First of all, there’s a little text I wrote at the beginning of the process, when I arrived here, about what it means to be peripheric. I have a very specific example for that. When I was in Italy, in Turin, I was asked to play music at a night with some other foreign DJs. I was invited to open for a German DJ who spent a lot of time in Brasil, then came back to Europe. It was a very weird night. I mean, I had a lot of fun but that was also the first time that I saw in a flyer the words “peripheric sound”. And that re-sounded to me, maybe not in that exact moment, but it remains with you. Like, in what way are they referring to “peripheric”? Because I felt like ok, this is me being defined as peripheric. What does it mean? Is it a geographical precedence? I don’t know, if it’s just a geographic paradigm then for me it’s a poor concept. Because in this moment of both physical and digital places, what does it mean peripheric, where is the centre? I mean, 20 years ago it could have meant something, but in this present moment I am not really sure.

The second aspect is that, when I think about the music like Tuky or Funka - these “peripheric sounds”- what was important to me is, I think, they do not come from an attempt to representation or to self-representation within a white perspective. They exist even if no one knows about them. And I thought that was amazing. And I also wanted to start a line of thought from there, from a concern with narratives and how to build your own genealogies.

But what happened next is, I think, the most interesting part of all this. Well, I wrote all this, and I read a lot, and I came here in Barcelona and I started to get in touch with my Spanish, because for 9 years I was only speaking Italian. I started to somehow come back to my old places, and in a moment I told myself, but you’re reproducing the same thing that you’re kind of bothered by. Why? Well, you’re pointing at “the others” and you’re not including yourself in the process of decolonizing. It’s like “they are the whites, they are the sexists, etc…” and in a moment I realized, and here is where things get more interesting, that I picked 3 music genres that are from black people: Tuky, Funka and Kuduro. And I didn’t realize that before! I mean, this sounds very weird but I never thought about that. And I think that’s kind of creepy, that unconsciousness , for me is very naive and embarrassing. But I think also that the richest part of it is to start from me, from my own taking of consciousness of being white even if I am not white. With this I mean, the fact that now I am not the same white that I was two months ago, the kind of white who is not conscious about their whiteness. And that was a really big realization and the start of a never ending process of change.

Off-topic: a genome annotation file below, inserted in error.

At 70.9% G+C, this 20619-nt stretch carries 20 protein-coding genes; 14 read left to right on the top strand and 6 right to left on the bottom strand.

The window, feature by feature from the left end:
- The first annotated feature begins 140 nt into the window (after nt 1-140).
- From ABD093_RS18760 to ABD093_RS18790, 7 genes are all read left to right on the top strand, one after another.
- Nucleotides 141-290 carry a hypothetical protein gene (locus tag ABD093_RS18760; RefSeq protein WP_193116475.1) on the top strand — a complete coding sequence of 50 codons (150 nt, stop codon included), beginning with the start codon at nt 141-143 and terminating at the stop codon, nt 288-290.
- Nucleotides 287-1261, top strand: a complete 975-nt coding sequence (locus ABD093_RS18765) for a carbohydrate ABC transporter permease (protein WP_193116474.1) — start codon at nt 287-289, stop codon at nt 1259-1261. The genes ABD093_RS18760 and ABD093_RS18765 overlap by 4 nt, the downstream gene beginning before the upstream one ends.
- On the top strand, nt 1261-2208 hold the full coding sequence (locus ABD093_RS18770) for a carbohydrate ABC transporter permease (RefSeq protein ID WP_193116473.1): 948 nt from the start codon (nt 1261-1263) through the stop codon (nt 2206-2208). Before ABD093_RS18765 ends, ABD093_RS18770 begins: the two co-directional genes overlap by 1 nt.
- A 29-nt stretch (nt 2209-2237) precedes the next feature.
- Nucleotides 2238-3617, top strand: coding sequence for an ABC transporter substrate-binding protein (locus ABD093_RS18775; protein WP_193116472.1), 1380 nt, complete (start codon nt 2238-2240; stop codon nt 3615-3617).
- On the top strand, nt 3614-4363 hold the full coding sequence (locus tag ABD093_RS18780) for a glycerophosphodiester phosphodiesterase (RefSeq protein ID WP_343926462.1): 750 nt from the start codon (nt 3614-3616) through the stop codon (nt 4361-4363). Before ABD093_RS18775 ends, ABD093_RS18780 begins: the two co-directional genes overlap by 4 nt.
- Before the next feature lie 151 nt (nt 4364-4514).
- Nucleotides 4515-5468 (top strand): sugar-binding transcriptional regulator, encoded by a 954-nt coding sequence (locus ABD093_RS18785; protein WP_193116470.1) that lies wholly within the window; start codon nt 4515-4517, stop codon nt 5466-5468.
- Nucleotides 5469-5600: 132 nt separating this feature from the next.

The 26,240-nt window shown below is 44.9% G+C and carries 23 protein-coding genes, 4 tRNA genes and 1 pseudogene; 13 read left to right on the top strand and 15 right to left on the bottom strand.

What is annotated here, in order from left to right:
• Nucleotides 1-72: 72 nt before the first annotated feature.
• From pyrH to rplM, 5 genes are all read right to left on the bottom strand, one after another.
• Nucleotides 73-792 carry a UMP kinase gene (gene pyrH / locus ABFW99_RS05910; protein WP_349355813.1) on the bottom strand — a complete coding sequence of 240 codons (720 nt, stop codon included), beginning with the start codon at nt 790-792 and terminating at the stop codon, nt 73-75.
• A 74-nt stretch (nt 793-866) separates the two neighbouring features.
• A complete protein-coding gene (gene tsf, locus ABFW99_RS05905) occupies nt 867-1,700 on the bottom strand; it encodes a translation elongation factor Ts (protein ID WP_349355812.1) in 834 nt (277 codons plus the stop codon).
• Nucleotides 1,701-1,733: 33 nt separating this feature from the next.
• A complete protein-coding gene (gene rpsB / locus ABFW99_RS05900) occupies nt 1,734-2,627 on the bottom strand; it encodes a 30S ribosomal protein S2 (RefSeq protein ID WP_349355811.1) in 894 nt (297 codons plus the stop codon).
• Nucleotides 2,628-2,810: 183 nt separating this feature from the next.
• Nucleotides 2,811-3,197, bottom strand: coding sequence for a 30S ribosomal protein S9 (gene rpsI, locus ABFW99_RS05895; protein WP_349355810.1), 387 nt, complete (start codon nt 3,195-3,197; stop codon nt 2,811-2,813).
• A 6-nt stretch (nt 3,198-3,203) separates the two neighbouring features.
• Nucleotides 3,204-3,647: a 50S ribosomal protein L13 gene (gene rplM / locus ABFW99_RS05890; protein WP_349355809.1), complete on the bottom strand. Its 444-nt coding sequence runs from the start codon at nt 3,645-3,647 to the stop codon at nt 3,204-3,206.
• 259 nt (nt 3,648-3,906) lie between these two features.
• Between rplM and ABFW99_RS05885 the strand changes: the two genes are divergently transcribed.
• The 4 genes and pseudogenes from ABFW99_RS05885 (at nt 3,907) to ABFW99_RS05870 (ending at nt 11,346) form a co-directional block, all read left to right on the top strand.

In this moment I am working with all these considerations. And yes, I think these are the three very important parts. First, what does it mean to be peripherical beyond geographical notions and rather more relating to “subalternity”. The second one concerns representation and narratives around music language. And the third is how you, as a cultural agent, transform in your research process, and include yourself inside as a subject.

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3. Identities

You seem to look at identities as well as at something that would transcend those. You described to me your work as made of “boundless” sounds: is this about overcoming the same sort of fetish you were referring about with the hype of peripheric and going beyond the genre and the locality? How to combine the importance of naming identities and the importance of transcending them?

Naming and transcending are not contraposed circumstances, are both necessary but at same time, the real thing here is not to crystallize them as a static concepts and visions, as it happens for example with the notion of folklore and how it has been perpetuated in some contexts in an instrumental way. That’s what I refer to when I say that I’d try to transcend identities.

But then again, these open and wide questions appear again and again, that’s why I would love to activate a laboratory space to discuss this problematic, because in a very contradictory position I feel I don’t believe in identities. For example, I loved to discover that Arca is Venezuelan as I love to hear sounds that go beyond this issue, many artists who are not doing what they are “supposed to do” concerning where they come from, and I think that’s the more exciting part of this.

4. Not Your Exotic Monkey

Daniella Isamit Morales - photo credits: Luna Tristá
Daniella Isamit Morales - photo credits: Luna Tristá

Can you tell me more about the upcoming project N.Y.E.M. (Not Your Exotic Monkey)? Is it also part of your work at MACBA or is a side project you are elaborating?